Scales of justice© Simon Montgomery/ robertharding/REX/Shutterstock

A Norfolk farmer who crashed his tractor into a car killing a woman has been convicted for the second time of causing death by dangerous driving.

At a re-trial, Henry Bett, 28, of Hall Lane, Thornham, was found guilty of killing 43-year-old Rebecca Brown when his green Fendt tractor collided with her Fiat people carrier on West Acre Road, Castle Acre, in December 2013.

The Crown Prosecution Service (CPS) said Mrs Brown was killed when Mr Bett’s tractor struck the Fiat head-on, crushing the driver’s side of the vehicle.

See also: Tractor drivers could face voluntary roadworthiness test 

Mr Bett, a director of family arable business Thornham Farms, was originally convicted of causing death by dangerous driving at Peterborough Crown Court (PCC) in July 2015, and received a three-and-a-half year prison sentence and a five-year driving ban.

However, the Court of Appeals overturned the conviction in September 2016 and released him on bail to await a retrial.

Mr Bett, the son of former Norfolk police and crime commissioner Stephen Bett, was re-convicted by a majority of 10 to two following the five-day trial at Cambridge Crown Court. He will be sentenced on 15 June at PCC.

‘Wholly avoidable’

Following the trial, detective inspector Scott Egerton, from the Essex Police serious collision investigation unit, which investigated the crash, said: “Rebecca Brown lost her life in circumstances that were wholly avoidable and Henry Bett will have to pay the price for his dangerous driving.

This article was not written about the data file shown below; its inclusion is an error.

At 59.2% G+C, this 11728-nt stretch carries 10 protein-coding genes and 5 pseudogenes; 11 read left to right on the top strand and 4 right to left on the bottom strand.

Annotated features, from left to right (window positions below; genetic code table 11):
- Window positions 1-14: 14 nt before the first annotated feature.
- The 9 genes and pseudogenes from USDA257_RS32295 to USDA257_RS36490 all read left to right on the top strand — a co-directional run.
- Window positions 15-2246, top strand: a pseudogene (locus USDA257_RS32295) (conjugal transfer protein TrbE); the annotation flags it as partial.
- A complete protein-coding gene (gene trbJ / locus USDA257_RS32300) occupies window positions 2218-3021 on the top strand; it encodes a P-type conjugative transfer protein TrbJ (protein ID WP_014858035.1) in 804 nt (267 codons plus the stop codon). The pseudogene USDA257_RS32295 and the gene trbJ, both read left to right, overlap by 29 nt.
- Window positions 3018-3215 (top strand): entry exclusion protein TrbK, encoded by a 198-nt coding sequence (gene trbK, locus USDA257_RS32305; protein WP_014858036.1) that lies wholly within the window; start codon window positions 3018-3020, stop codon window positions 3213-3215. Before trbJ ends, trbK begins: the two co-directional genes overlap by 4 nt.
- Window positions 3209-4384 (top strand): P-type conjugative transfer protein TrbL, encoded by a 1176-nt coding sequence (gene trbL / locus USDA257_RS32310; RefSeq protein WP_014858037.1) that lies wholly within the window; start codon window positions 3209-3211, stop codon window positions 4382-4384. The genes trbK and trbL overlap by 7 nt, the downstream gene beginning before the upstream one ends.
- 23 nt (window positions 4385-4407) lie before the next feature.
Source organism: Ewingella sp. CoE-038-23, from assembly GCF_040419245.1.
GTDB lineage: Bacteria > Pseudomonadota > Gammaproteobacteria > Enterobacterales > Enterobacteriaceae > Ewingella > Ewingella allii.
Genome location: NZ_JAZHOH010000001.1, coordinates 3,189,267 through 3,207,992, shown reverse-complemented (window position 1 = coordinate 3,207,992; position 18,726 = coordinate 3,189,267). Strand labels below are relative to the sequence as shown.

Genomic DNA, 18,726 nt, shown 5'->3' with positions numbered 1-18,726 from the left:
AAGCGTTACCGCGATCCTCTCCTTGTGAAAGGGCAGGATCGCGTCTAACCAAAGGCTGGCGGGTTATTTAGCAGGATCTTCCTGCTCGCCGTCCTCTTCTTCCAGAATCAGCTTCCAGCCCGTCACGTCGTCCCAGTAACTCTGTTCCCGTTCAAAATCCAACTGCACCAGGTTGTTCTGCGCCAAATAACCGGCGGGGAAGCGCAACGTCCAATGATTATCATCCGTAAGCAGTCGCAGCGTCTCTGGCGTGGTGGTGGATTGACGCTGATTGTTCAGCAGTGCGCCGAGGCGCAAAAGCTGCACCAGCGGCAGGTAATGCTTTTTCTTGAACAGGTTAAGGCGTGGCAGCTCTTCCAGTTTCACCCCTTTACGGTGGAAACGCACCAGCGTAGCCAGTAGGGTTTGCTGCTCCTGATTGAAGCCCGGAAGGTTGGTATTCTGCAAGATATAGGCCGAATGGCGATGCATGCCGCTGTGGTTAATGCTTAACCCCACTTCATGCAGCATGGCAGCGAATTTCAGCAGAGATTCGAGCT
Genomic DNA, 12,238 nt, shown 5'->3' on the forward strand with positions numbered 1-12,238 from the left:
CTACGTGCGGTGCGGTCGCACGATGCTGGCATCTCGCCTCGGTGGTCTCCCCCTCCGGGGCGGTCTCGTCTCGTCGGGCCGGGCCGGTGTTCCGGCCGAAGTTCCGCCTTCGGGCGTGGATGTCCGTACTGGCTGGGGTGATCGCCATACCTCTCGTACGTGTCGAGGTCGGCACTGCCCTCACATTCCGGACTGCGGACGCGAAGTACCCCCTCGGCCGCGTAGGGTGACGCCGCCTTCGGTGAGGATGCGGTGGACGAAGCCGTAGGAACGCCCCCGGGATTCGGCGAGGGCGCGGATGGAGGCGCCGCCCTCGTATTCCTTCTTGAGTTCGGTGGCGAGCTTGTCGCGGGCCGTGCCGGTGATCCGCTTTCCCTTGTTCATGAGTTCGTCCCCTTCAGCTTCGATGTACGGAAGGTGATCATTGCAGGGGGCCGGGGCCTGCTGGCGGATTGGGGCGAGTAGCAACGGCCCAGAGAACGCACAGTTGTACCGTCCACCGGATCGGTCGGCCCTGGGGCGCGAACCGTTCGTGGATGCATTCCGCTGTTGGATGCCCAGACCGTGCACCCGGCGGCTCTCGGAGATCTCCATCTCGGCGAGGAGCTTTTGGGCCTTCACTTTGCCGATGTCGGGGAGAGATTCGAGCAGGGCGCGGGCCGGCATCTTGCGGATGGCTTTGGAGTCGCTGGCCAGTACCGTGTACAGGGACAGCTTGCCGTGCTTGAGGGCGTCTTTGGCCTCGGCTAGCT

“All road users, especially those driving larger vehicles, need to consider other people; particularly those who are more vulnerable than themselves.”

Adrian Foster, CPS chief crown prosecutor, said Mr Bett had at least 100m of visibility leading up to the point of the collision in which he should have seen Mrs Brown’s vehicle and been able to avoid it.

He added the evidence presented at trial showed Mrs Brown had slowed and pulled over on to her nearside verge in order to give Mr Bett room to pass.

“(Mr) Bett was travelling in the middle of the road and failed to take any or sufficient steps to avoid a collision with Mrs Brown’s vehicle.

“Following the collision, the tractor continued some 45m down the road before coming to a halt,” said Mr Foster.